Combat boots are a staple of military service. For more than a decade, a Texas-based nonprofit has been asking civilians to lace up their own pairs and walk a mile in the shoes of US troops.
Five women started Boot Campaign in 2009. They didn’t have any previous ties to the military but were inspired to show thanks to American troops after reading Marcus Luttrell’s Lone Survivor.
“It was just a simple awareness effort by getting boots on celebrities, influencers, and civilians as an expression of gratitude and a way to say thank you,” Boot Campaign CEO Shelly Kirkland told Coffee or Die Magazine.
The founders had no intention of building a nonprofit at the time, but what began as a fun patriotic photo opportunity quickly gained traction. They realized more could be done. Since then, Boot Campaign has grown to work in health and wellness, focusing on the “big five invisible wounds” affecting veterans: post-traumatic stress, traumatic brain injury, chronic pain, self-medication, and insomnia.
“We don’t want to throw pills at folks,” Kirkland said. “We don’t want to just treat the symptoms they’re experiencing. We really want to get at the root cause so we can make a long-term and lasting change in their life.”
Retired Army Master Sgt. Tim Travis said in a statement that Boot Campaign provided to Coffee or Die, “You are changed forever after service. … There was a different version of me that came home from every deployment.”
Travis said Boot Campaign had taken the time to get to know every one of his mental, physical, and emotional facets and developed a personalized treatment plan for him.
“I am better all the way around — a better person, father, husband, and coworker,” he said. “I have the tools I need and can see the progress of how I’ve gotten better. My wife tells me all the time, ‘It’s good to have you back.’”
Boot Campaign has consistently stepped up its reach, and last year the organization helped 169 veterans from all over the country access care. The need for assistance has also expanded, though.
Kirkland said her organization has seen a more than 300% increase in applications to the health and wellness program, bolstered in part by the pandemic and related financial stress. Boot Campaign is trying to expand its team as some healthcare providers are getting maxed out.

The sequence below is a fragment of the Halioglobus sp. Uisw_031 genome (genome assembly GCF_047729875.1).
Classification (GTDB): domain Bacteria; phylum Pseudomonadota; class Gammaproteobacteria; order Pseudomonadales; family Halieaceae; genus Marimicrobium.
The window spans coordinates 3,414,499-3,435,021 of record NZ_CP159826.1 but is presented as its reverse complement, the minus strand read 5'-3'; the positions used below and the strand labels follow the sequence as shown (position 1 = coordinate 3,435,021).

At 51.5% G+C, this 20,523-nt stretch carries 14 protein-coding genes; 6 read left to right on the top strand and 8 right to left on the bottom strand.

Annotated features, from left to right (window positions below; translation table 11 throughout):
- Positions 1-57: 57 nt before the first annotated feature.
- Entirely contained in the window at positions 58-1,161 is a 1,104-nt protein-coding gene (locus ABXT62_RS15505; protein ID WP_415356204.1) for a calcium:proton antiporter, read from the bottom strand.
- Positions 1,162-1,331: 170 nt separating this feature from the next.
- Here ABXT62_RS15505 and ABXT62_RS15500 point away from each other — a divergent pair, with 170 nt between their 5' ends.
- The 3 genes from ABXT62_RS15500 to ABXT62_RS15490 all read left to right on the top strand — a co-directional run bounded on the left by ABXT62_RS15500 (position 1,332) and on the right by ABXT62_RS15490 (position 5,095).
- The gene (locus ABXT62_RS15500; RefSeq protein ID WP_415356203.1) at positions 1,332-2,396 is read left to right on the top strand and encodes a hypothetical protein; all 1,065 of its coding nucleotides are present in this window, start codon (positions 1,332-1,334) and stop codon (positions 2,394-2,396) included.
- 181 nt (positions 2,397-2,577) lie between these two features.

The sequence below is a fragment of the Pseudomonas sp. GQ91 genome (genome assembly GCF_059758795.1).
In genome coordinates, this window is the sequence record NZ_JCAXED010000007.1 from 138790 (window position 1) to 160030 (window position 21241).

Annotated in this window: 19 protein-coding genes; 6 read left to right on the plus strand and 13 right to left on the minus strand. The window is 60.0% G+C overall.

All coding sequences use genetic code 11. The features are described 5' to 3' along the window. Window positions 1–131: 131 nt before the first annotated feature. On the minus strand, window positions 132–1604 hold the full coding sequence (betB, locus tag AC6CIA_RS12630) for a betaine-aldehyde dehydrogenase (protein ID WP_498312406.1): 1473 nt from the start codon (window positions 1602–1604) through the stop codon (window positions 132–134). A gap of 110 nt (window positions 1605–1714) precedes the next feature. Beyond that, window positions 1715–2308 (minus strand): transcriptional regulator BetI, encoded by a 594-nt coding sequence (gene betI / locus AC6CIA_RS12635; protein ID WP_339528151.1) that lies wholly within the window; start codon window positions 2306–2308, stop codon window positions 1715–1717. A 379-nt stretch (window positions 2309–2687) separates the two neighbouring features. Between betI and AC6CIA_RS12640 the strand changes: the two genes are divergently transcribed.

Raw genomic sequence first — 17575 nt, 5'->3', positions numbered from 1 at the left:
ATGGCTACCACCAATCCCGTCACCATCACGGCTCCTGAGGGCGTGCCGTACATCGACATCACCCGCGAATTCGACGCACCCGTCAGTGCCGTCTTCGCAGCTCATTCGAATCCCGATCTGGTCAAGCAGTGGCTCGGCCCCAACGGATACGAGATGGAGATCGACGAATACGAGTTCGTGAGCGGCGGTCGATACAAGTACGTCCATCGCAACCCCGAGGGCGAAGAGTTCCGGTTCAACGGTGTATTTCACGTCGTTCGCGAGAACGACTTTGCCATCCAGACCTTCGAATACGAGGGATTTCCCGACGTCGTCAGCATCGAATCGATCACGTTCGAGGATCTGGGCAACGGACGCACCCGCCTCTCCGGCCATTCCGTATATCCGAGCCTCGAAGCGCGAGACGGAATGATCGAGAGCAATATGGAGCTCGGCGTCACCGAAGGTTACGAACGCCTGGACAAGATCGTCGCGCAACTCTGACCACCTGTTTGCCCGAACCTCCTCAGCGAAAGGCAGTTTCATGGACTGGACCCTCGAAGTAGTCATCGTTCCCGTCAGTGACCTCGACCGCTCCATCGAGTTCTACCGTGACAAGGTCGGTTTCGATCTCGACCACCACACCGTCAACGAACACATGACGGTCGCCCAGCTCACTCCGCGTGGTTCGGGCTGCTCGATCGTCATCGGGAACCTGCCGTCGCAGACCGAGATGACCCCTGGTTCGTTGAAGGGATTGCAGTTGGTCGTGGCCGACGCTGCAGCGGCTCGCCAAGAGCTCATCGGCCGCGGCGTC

“We need as many people as possible to contribute to the cause so we can give these veterans the care they need,” she said. “But then, from the veteran perspective, we want you to ask for help. We want to make sure that you know you’re not alone and that you matter.”
Travis echoed that sentiment, saying he wanted other vets to know “it’s okay to be vulnerable” and ask for help.
Boot Campaign proudly asserts that, for every dollar raised, about 87 cents goes directly to military families, and Kirkland said that, of the more than 45,000 veteran service organizations registered with the IRS, Boot Campaign is part of the 1% that provides more than $1 million worth of health and wellness services each year.
Boot Campaign has added more programs, too. The organization’s Santa Boots initiative delivers curated holiday gift boxes to veteran and active-duty military families in need. Last September, during suicide awareness and prevention week, they released a “You Matter” campaign aimed at veterans.
“We care about you,” Kirkland said. “We want you to stay; we want to fight alongside you and make sure you get the care you deserve.”
The “You Matter” campaign was so successful that the nonprofit made the merchandise a permanent part of its inventory, with 100% of T-shirt proceeds going to the health and wellness program.
Through it all, Boot Campaign is staying true to its original mission: #LaceUpAMERICA.
Six styles of boots are currently available for purchase, including a limited run of black MultiCam Altamas that dropped earlier this year with collaboration from Black Rifle Coffee Company. The social media campaign is going stronger than ever, with American veterans, celebrities, entrepreneurs, and families showing support online.
“I want to make sure that these guys and gals know we love them, and we adore them, and we appreciate them,” Kirkland said.